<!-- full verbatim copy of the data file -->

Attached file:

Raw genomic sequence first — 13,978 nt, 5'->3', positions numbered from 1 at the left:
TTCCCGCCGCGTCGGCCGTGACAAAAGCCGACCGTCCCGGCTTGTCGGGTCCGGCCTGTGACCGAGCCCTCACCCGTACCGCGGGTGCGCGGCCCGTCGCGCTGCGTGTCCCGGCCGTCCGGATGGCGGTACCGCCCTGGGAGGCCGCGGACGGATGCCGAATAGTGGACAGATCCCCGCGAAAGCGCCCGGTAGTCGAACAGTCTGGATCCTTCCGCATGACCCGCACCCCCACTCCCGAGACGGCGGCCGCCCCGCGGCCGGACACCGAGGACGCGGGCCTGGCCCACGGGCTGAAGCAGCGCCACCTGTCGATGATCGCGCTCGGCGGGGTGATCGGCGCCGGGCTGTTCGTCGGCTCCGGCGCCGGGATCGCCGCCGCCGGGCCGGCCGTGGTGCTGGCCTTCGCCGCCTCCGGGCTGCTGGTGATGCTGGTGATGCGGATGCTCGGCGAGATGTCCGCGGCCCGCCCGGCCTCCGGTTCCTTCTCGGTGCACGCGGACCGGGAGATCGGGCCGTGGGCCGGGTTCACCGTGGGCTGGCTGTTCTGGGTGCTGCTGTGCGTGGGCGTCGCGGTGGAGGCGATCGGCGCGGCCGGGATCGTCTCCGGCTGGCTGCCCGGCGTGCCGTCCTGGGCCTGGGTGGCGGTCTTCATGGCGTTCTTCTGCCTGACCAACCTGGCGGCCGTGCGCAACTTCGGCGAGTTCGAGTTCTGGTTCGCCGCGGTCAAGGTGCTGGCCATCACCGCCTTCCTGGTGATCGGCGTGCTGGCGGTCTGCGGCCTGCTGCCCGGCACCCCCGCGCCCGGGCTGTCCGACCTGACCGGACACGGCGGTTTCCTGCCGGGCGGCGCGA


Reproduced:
Raw genomic sequence first — 13,978 nt, 5'->3', positions numbered from 1 at the left:
TTCCCGCCGCGTCGGCCGTGACAAAAGCCGACCGTCCCGGCTTGTCGGGTCCGGCCTGTGACCGAGCCCTCACCCGTACCGCGGGTGCGCGGCCCGTCGCGCTGCGTGTCCCGGCCGTCCGGATGGCGGTACCGCCCTGGGAGGCCGCGGACGGATGCCGAATAGTGGACAGATCCCCGCGAAAGCGCCCGGTAGTCGAACAGTCTGGATCCTTCCGCATGACCCGCACCCCCACTCCCGAGACGGCGGCCGCCCCGCGGCCGGACACCGAGGACGCGGGCCTGGCCCACGGGCTGAAGCAGCGCCACCTGTCGATGATCGCGCTCGGCGGGGTGATCGGCGCCGGGCTGTTCGTCGGCTCCGGCGCCGGGATCGCCGCCGCCGGGCCGGCCGTGGTGCTGGCCTTCGCCGCCTCCGGGCTGCTGGTGATGCTGGTGATGCGGATGCTCGGCGAGATGTCCGCGGCCCGCCCGGCCTCCGGTTCCTTCTCGGTGCACGCGGACCGGGAGATCGGGCCGTGGGCCGGGTTCACCGTGGGCTGGCTGTTCTGGGTGCTGCTGTGCGTGGGCGTCGCGGTGGAGGCGATCGGCGCGGCCGGGATCGTCTCCGGCTGGCTGCCCGGCGTGCCGTCCTGGGCCTGGGTGGCGGTCTTCATGGCGTTCTTCTGCCTGACCAACCTGGCGGCCGTGCGCAACTTCGGCGAGTTCGAGTTCTGGTTCGCCGCGGTCAAGGTGCTGGCCATCACCGCCTTCCTGGTGATCGGCGTGCTGGCGGTCTGCGGCCTGCTGCCCGGCACCCCCGCGCCCGGGCTGTCCGACCTGACCGGACACGGCGGTTTCCTGCCGGGCGGCGCGA